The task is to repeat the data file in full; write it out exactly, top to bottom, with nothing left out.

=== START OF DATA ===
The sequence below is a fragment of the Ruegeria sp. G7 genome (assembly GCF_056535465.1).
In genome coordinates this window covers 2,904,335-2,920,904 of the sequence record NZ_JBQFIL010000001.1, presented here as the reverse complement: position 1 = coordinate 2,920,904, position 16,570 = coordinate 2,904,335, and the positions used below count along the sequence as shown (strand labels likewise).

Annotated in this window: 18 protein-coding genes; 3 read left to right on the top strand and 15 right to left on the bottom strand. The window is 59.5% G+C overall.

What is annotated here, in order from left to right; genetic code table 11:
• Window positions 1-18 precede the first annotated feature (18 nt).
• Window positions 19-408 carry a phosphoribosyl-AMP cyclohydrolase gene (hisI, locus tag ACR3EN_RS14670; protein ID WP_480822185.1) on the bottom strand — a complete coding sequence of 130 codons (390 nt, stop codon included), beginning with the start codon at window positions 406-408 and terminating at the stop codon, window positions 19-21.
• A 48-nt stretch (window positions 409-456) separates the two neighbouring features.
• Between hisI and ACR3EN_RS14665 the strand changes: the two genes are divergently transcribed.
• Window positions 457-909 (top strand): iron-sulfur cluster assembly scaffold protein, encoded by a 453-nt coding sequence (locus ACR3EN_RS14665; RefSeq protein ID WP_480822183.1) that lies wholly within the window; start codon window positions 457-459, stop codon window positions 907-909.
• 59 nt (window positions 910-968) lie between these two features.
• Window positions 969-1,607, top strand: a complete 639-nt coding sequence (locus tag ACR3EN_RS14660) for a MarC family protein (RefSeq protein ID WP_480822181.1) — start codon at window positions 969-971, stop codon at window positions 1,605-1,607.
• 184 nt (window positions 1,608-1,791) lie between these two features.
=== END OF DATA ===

The sequence below is a fragment of the Ruegeria sp. G7 genome (assembly GCF_056535465.1).
In genome coordinates this window covers 2,904,335-2,920,904 of the sequence record NZ_JBQFIL010000001.1, presented here as the reverse complement: position 1 = coordinate 2,920,904, position 16,570 = coordinate 2,904,335, and the positions used below count along the sequence as shown (strand labels likewise).

Annotated in this window: 18 protein-coding genes; 3 read left to right on the top strand and 15 right to left on the bottom strand. The window is 59.5% G+C overall.

What is annotated here, in order from left to right; genetic code table 11:
• Window positions 1-18 precede the first annotated feature (18 nt).
• Window positions 19-408 carry a phosphoribosyl-AMP cyclohydrolase gene (hisI, locus tag ACR3EN_RS14670; protein ID WP_480822185.1) on the bottom strand — a complete coding sequence of 130 codons (390 nt, stop codon included), beginning with the start codon at window positions 406-408 and terminating at the stop codon, window positions 19-21.
• A 48-nt stretch (window positions 409-456) separates the two neighbouring features.
• Between hisI and ACR3EN_RS14665 the strand changes: the two genes are divergently transcribed.
• Window positions 457-909 (top strand): iron-sulfur cluster assembly scaffold protein, encoded by a 453-nt coding sequence (locus ACR3EN_RS14665; RefSeq protein ID WP_480822183.1) that lies wholly within the window; start codon window positions 457-459, stop codon window positions 907-909.
• 59 nt (window positions 910-968) lie between these two features.
• Window positions 969-1,607, top strand: a complete 639-nt coding sequence (locus tag ACR3EN_RS14660) for a MarC family protein (RefSeq protein ID WP_480822181.1) — start codon at window positions 969-971, stop codon at window positions 1,605-1,607.
• 184 nt (window positions 1,608-1,791) lie between these two features.